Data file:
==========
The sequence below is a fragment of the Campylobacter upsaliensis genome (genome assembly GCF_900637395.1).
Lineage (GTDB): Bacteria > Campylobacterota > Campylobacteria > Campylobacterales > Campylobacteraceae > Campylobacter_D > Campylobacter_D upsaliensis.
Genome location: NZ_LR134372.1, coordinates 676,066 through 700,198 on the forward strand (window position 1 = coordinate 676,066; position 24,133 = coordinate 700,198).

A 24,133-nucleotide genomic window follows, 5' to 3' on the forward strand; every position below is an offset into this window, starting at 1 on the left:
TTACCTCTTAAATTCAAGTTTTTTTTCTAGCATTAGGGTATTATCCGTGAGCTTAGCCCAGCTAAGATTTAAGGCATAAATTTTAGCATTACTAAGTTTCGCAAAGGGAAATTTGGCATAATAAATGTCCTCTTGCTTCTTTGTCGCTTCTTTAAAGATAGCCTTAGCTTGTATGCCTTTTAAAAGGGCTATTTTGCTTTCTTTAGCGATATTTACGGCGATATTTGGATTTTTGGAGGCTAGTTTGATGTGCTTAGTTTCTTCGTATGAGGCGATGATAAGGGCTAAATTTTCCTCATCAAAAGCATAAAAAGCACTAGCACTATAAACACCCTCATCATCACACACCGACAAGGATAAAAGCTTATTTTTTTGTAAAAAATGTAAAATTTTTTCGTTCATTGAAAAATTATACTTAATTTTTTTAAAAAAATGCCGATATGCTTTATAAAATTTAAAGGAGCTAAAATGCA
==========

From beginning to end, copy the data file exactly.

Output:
The sequence below is a fragment of the Campylobacter upsaliensis genome (genome assembly GCF_900637395.1).
Lineage (GTDB): Bacteria > Campylobacterota > Campylobacteria > Campylobacterales > Campylobacteraceae > Campylobacter_D > Campylobacter_D upsaliensis.
Genome location: NZ_LR134372.1, coordinates 676,066 through 700,198 on the forward strand (window position 1 = coordinate 676,066; position 24,133 = coordinate 700,198).

A 24,133-nucleotide genomic window follows, 5' to 3' on the forward strand; every position below is an offset into this window, starting at 1 on the left:
TTACCTCTTAAATTCAAGTTTTTTTTCTAGCATTAGGGTATTATCCGTGAGCTTAGCCCAGCTAAGATTTAAGGCATAAATTTTAGCATTACTAAGTTTCGCAAAGGGAAATTTGGCATAATAAATGTCCTCTTGCTTCTTTGTCGCTTCTTTAAAGATAGCCTTAGCTTGTATGCCTTTTAAAAGGGCTATTTTGCTTTCTTTAGCGATATTTACGGCGATATTTGGATTTTTGGAGGCTAGTTTGATGTGCTTAGTTTCTTCGTATGAGGCGATGATAAGGGCTAAATTTTCCTCATCAAAAGCATAAAAAGCACTAGCACTATAAACACCCTCATCATCACACACCGACAAGGATAAAAGCTTATTTTTTTGTAAAAAATGTAAAATTTTTTCGTTCATTGAAAAATTATACTTAATTTTTTTAAAAAAATGCCGATATGCTTTATAAAATTTAAAGGAGCTAAAATGCA